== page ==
Martin Amis, the son of Kingsley Amis and acclaimed author in his own right, has died at his home in Florida of oesophageal cancer aged 73. He passed away on the 19th May and is survived by his wife, children and grandchildren.
Although his father was a renowned author who wrote on of my favourite novels ever, Lucky Jim, Martin Amis made a name for himself in his own right thanks to his unique brand of observational humour and creative characterisation.
In the 1980s, alongside seminal writers like Salman Rushdie, Ian McEwan, Kazuo Ishiguro and others, Amis was credited with shaping the UK writing scene. His work is usually character-driven and deeply droll, as he delves into the worst of human, usually male, nature. He created several seminal novels, including Money, a first-person narration telling the story of a chaotic and hedonistic New York film director, and London Fields, a comedic take on a dystopian novel crossed with a murder-mystery.
Most of Amis’s books have a major plot twist, which usually turns the entire premise of the novel on its head. Amis was also famed for his unreliable first-person narrators, who were often men at the very end of their tethers, who indulge in substance abuse and are often mentally unstable. He was also deeply concerned by the accession of nuclear power, and wrote several novels and stories around the subject, including his essay and short-story collection Einstein’s Monsters, the award-winning Money.
Almost every book by Amis was on a major topic that affected humanity, including the sexual revolution and feminism, as explored in The Pregnant Widow, terrorism in the short stories from
The Second Plane, Stalin’s Soviet Union crimes in Koba the Dread: Laughter and the Twenty Million and even his own relationship with his father in his memoir Experience, which he wrote following Kingsley Amis’s death in the late 1990s. Amis often wrote set his novels in or around London, and was known for writing about Americans in the country in particular, and their culture differs drastically from British sensibilities.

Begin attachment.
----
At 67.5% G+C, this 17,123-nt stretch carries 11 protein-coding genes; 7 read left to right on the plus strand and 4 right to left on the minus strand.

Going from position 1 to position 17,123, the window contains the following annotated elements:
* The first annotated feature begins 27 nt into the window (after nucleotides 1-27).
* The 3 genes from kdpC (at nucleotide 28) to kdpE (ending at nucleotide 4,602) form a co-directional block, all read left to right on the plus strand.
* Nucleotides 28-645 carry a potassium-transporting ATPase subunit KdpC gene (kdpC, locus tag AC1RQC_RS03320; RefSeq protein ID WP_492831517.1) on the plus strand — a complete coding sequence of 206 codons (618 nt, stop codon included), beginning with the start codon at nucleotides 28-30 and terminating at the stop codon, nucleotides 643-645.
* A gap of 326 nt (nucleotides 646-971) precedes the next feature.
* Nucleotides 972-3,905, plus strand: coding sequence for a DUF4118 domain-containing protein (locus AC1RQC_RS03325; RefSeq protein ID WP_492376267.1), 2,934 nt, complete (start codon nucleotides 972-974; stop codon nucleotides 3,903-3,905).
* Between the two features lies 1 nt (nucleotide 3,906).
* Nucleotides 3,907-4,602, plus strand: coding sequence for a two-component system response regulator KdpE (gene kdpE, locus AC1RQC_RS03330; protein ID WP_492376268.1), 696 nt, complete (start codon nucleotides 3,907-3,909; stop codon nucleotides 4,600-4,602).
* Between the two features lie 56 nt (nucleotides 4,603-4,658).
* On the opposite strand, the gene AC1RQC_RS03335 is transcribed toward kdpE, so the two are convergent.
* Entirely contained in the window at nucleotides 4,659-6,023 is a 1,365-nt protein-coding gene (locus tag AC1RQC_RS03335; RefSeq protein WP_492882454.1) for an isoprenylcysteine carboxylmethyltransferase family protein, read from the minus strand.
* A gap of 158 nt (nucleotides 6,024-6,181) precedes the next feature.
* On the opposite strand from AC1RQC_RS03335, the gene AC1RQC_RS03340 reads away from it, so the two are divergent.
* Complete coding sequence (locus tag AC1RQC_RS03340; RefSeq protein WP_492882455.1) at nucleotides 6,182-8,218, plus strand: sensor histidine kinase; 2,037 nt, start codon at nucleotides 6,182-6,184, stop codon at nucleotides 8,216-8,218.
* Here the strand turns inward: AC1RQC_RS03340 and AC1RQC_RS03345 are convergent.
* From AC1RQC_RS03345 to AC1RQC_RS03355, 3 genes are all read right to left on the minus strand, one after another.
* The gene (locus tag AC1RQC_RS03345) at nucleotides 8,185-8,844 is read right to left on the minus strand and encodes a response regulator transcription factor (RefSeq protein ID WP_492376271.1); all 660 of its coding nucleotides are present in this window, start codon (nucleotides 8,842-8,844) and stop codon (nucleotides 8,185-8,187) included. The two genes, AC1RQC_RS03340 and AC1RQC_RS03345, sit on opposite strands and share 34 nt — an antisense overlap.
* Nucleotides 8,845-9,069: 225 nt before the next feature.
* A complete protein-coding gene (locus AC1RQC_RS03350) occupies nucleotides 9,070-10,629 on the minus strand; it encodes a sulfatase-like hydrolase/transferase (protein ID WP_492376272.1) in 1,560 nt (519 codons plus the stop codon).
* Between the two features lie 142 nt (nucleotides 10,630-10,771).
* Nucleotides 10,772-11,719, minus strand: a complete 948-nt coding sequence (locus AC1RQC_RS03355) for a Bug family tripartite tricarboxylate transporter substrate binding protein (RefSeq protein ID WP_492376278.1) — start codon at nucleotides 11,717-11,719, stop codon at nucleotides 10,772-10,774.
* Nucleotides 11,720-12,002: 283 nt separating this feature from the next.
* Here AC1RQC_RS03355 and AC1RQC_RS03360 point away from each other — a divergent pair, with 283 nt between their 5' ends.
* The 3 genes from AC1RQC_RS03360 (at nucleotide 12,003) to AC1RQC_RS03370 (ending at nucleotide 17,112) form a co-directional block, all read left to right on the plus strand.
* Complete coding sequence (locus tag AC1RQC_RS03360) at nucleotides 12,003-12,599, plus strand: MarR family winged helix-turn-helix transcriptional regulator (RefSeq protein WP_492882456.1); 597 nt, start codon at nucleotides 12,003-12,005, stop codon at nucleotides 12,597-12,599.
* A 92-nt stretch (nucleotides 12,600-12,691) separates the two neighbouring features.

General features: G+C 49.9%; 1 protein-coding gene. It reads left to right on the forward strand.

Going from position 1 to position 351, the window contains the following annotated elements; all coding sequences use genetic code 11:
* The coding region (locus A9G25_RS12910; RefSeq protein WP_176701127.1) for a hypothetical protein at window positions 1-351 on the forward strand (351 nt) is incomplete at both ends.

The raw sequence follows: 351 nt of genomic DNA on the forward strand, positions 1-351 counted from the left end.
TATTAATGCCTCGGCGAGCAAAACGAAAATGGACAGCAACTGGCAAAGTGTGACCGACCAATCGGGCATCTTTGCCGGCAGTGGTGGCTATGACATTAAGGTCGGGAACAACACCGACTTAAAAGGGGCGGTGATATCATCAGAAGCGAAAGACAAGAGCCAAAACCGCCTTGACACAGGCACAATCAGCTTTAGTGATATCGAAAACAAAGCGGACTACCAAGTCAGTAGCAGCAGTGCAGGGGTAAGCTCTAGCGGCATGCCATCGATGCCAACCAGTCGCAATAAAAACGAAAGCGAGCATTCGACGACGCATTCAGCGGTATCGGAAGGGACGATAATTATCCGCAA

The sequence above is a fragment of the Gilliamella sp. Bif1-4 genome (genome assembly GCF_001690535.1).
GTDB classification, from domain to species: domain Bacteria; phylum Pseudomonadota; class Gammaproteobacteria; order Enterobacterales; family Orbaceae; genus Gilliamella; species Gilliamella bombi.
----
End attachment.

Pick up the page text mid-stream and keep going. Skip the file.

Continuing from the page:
Each work is heavily researched, particularly when it involves a real-life event, and is engaging thanks the author’s unique perspective and hard-drive prose. Every word is put to work to drive the narrative onwards, and Amis never missed an opportunity to deliver a gut-punch that will shock and inspire the reader. His works changed opinions and opened up new dialogues about tough subjects, and while his words weren’t always taken well by some, they were always delivered with a great deal of respect and an attempt at understanding and empathy.
Alongside his extensive back catalogue of written work, which included essays, short stories and novels, Amis also taught at the University of Manchester, and worked to mould the next generation of authors. He was known to struggle when communicating his idealogical views, especially when it came to discussing religion and politics, but he was still a vocal writer who enjoyed sharing his views on the latest news with the world in the form of columns and articles in some of the major newspapers and essays shared in various collections. Even those who disagreed with Amis, and I was, at times one of them, had to admit that the man was empathetic and informed even when making statements we didn’t agree with.
Overall, the sudden death of Martin Amis at a relatively young age by today’s standards is a great shame for those who loved classic literature and enjoyed his witty dialogue and incredibly unique takes on the human condition. His family are in my thoughts as I re-read old favourites and miss this titan of the literary community.